The rally had a pretty good showing-- about 40 people and a couple news crews. I'm uploading pictures now.
There were a host of bloggers, Freepers, and regular citizens. You know citizens--those people who don't have to put an -er behind their titles to explain themselves to regular folks? Like, Christians, and moms, and Americans. My point being-- lots of good folks there, including blogger Charmaine Yoest, who brought two of her little activists with her. Here's one of her tiny freedom-lovers, on the right:
This was my favorite sign:
There were several news crews on hand. The one from NBC had the most questions to ask, and interviewed a handful of folks. I grabbed some quotes. As was to be expected, the MSM reporter kept turning away from Abdul Rahman and toward President Bush-- more specifically, he was pretty obsessed with the fact that a bunch of conservative, Christians were calling on Bush and the State Dept. to be tougher on the Afghan government than they have been.
But Cam set him right with a great quote that I don't imagine you'll see on TV:
"This is not a political issue. This is about a man in Afghanistan who is going to die because he believes in Jesus Christ...It's a human rights issue...There are political overtones to everything, but that's not why we're out here. That's not why President Bush should act...If y'all turn it inot a political issue--conservatives vs. Bush or conservatives vs. liberals-- then you will have failed to get the message out."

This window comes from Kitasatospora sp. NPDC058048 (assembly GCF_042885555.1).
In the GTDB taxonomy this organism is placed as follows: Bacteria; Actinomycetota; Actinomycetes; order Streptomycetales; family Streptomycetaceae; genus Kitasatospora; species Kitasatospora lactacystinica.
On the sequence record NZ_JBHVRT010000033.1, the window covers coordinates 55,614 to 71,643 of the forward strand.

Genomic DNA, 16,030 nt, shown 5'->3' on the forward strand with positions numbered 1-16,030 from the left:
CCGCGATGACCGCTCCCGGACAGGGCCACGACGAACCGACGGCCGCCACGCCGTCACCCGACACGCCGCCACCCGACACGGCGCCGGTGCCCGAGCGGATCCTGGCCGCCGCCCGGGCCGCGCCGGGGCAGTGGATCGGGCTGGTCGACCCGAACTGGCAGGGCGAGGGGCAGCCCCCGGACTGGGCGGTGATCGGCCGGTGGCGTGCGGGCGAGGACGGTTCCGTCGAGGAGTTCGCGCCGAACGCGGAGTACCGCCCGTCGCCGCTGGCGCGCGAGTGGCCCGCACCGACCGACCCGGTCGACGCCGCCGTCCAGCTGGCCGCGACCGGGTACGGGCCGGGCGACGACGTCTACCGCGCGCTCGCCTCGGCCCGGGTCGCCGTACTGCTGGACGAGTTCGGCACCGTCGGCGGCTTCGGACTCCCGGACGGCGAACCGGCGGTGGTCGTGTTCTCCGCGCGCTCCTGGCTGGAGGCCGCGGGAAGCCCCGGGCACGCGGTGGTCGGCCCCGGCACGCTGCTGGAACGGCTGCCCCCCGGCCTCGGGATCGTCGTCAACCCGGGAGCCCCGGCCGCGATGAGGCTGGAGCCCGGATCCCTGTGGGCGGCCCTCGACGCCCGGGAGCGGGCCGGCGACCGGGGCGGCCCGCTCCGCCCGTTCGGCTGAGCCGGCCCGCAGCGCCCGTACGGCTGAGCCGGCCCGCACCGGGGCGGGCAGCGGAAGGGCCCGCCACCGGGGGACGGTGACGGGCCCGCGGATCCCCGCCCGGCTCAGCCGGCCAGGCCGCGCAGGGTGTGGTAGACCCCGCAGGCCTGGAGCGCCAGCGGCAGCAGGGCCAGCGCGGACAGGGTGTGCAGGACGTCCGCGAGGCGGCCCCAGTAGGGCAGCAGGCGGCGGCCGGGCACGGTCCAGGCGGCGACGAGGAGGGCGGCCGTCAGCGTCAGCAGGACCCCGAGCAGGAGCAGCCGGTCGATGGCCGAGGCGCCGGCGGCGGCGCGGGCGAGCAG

Cam said what most of us were thinking. The guy was just trying so hard to make it a conservatives vs. Bush issue that he was missing the whole man-about-to-die-for-his-religious-beliefs aspect of the story.
Here are some other thoughts from the rally:
Kristinn Taylor of Free Republic:
"I think he [Bush] needs to take a much stronger stand against the government of Afghanistan...It's the duty of the President Bush to stand up and speak loudly on this issue...The American people have sacrificed so much for this nation [Afghanistan]."
Bill Saunders, Human Rights Counsel for FRC:
"The most fundamental right of all is religious freedom...True democracy recognizes religious freedom of the minority...It's not just about Adbul Rahman. It's about no more Abdul Rahmans."
Someone from Institute on Religion and Democracy also spoke, but I didn't catch the name:
"This is starting to open people's eyes to the danger of sharia...We need to stand up for true freedom in the constitutions of these countries."
We got a couple of peeks out of the upstairs windows of the Afghan embassy, so someone was paying attention. With that, the news coverage, and a whole lot of prayer, we can hope Abdul will be helped. Check the other bloggers who were there for more coverage. My co-worker Josue, who took some of these pics, also blogged it.